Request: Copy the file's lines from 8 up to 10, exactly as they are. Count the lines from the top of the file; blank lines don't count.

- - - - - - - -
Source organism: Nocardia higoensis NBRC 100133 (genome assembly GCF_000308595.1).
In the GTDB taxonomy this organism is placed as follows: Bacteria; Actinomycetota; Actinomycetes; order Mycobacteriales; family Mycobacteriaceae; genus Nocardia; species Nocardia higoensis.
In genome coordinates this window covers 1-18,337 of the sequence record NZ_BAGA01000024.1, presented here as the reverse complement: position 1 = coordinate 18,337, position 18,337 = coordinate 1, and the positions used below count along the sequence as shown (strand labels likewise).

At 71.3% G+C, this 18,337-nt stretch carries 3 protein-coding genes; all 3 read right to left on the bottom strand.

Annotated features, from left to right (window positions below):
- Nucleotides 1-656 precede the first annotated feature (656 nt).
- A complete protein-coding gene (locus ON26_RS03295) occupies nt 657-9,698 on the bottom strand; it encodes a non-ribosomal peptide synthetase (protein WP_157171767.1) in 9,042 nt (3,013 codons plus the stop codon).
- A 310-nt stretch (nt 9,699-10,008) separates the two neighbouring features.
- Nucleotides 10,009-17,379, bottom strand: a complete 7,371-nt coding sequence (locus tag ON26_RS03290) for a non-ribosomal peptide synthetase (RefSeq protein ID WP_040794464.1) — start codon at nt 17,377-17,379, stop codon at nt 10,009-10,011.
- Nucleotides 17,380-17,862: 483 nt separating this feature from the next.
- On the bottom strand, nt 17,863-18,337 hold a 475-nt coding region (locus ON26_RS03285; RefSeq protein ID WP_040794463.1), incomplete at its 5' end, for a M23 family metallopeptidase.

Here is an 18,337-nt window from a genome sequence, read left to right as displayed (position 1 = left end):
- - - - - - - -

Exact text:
- A 310-nt stretch (nt 9,699-10,008) separates the two neighbouring features.
- Nucleotides 10,009-17,379, bottom strand: a complete 7,371-nt coding sequence (locus tag ON26_RS03290) for a non-ribosomal peptide synthetase (RefSeq protein ID WP_040794464.1) — start codon at nt 17,377-17,379, stop codon at nt 10,009-10,011.
- Nucleotides 17,380-17,862: 483 nt separating this feature from the next.